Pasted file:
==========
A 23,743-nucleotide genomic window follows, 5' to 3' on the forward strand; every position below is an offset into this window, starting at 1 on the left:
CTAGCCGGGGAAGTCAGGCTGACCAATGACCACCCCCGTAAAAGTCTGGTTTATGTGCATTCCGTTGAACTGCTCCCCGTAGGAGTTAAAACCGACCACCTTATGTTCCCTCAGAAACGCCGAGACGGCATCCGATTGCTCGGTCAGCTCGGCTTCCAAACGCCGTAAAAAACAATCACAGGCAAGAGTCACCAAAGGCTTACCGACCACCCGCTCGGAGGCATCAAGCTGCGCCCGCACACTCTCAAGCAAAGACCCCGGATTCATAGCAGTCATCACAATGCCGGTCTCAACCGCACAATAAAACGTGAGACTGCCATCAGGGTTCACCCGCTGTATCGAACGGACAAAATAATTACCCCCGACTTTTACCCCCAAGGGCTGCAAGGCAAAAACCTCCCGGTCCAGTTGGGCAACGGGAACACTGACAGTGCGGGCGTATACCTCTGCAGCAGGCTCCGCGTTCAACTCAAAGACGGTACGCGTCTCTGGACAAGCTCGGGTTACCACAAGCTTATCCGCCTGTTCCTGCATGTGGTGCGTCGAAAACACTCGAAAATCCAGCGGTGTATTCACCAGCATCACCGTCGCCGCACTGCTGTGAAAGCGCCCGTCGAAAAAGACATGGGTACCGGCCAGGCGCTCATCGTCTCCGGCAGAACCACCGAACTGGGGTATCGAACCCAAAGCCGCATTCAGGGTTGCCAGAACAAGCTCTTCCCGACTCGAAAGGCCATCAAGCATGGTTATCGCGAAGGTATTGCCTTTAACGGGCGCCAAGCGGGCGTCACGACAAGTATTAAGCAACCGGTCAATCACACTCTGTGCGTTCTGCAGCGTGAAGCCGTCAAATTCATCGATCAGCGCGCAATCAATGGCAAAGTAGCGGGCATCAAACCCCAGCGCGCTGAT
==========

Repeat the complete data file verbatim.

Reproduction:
A 23,743-nucleotide genomic window follows, 5' to 3' on the forward strand; every position below is an offset into this window, starting at 1 on the left:
CTAGCCGGGGAAGTCAGGCTGACCAATGACCACCCCCGTAAAAGTCTGGTTTATGTGCATTCCGTTGAACTGCTCCCCGTAGGAGTTAAAACCGACCACCTTATGTTCCCTCAGAAACGCCGAGACGGCATCCGATTGCTCGGTCAGCTCGGCTTCCAAACGCCGTAAAAAACAATCACAGGCAAGAGTCACCAAAGGCTTACCGACCACCCGCTCGGAGGCATCAAGCTGCGCCCGCACACTCTCAAGCAAAGACCCCGGATTCATAGCAGTCATCACAATGCCGGTCTCAACCGCACAATAAAACGTGAGACTGCCATCAGGGTTCACCCGCTGTATCGAACGGACAAAATAATTACCCCCGACTTTTACCCCCAAGGGCTGCAAGGCAAAAACCTCCCGGTCCAGTTGGGCAACGGGAACACTGACAGTGCGGGCGTATACCTCTGCAGCAGGCTCCGCGTTCAACTCAAAGACGGTACGCGTCTCTGGACAAGCTCGGGTTACCACAAGCTTATCCGCCTGTTCCTGCATGTGGTGCGTCGAAAACACTCGAAAATCCAGCGGTGTATTCACCAGCATCACCGTCGCCGCACTGCTGTGAAAGCGCCCGTCGAAAAAGACATGGGTACCGGCCAGGCGCTCATCGTCTCCGGCAGAACCACCGAACTGGGGTATCGAACCCAAAGCCGCATTCAGGGTTGCCAGAACAAGCTCTTCCCGACTCGAAAGGCCATCAAGCATGGTTATCGCGAAGGTATTGCCTTTAACGGGCGCCAAGCGGGCGTCACGACAAGTATTAAGCAACCGGTCAATCACACTCTGTGCGTTCTGCAGCGTGAAGCCGTCAAATTCATCGATCAGCGCGCAATCAATGGCAAAGTAGCGGGCATCAAACCCCAGCGCGCTGAT